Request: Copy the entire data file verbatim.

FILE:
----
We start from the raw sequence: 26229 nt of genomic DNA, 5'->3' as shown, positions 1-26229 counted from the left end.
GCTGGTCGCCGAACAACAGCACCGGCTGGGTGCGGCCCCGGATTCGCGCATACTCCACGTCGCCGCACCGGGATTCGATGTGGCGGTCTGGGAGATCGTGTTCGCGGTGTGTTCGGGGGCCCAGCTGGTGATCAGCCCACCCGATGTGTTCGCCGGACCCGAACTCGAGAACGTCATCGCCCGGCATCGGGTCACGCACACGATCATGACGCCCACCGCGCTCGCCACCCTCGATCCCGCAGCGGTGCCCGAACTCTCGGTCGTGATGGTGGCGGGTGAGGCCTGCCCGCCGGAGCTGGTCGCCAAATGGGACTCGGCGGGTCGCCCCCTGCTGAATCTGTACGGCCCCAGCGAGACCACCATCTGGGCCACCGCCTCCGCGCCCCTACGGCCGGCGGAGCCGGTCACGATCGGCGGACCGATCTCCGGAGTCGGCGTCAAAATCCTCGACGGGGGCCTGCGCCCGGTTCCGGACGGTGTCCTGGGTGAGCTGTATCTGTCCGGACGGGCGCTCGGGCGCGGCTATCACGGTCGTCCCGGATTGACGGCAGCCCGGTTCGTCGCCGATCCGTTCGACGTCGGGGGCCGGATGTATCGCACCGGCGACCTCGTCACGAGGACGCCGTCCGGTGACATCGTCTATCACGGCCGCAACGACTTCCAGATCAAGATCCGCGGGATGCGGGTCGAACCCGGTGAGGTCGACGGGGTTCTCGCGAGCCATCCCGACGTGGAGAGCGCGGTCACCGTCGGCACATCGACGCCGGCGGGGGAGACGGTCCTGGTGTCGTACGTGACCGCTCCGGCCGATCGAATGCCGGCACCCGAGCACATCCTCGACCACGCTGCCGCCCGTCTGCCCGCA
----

We start from the raw sequence: 26229 nt of genomic DNA, 5'->3' as shown, positions 1-26229 counted from the left end.
GCTGGTCGCCGAACAACAGCACCGGCTGGGTGCGGCCCCGGATTCGCGCATACTCCACGTCGCCGCACCGGGATTCGATGTGGCGGTCTGGGAGATCGTGTTCGCGGTGTGTTCGGGGGCCCAGCTGGTGATCAGCCCACCCGATGTGTTCGCCGGACCCGAACTCGAGAACGTCATCGCCCGGCATCGGGTCACGCACACGATCATGACGCCCACCGCGCTCGCCACCCTCGATCCCGCAGCGGTGCCCGAACTCTCGGTCGTGATGGTGGCGGGTGAGGCCTGCCCGCCGGAGCTGGTCGCCAAATGGGACTCGGCGGGTCGCCCCCTGCTGAATCTGTACGGCCCCAGCGAGACCACCATCTGGGCCACCGCCTCCGCGCCCCTACGGCCGGCGGAGCCGGTCACGATCGGCGGACCGATCTCCGGAGTCGGCGTCAAAATCCTCGACGGGGGCCTGCGCCCGGTTCCGGACGGTGTCCTGGGTGAGCTGTATCTGTCCGGACGGGCGCTCGGGCGCGGCTATCACGGTCGTCCCGGATTGACGGCAGCCCGGTTCGTCGCCGATCCGTTCGACGTCGGGGGCCGGATGTATCGCACCGGCGACCTCGTCACGAGGACGCCGTCCGGTGACATCGTCTATCACGGCCGCAACGACTTCCAGATCAAGATCCGCGGGATGCGGGTCGAACCCGGTGAGGTCGACGGGGTTCTCGCGAGCCATCCCGACGTGGAGAGCGCGGTCACCGTCGGCACATCGACGCCGGCGGGGGAGACGGTCCTGGTGTCGTACGTGACCGCTCCGGCCGATCGAATGCCGGCACCCGAGCACATCCTCGACCACGCTGCCGCCCGTCTGCCCGCA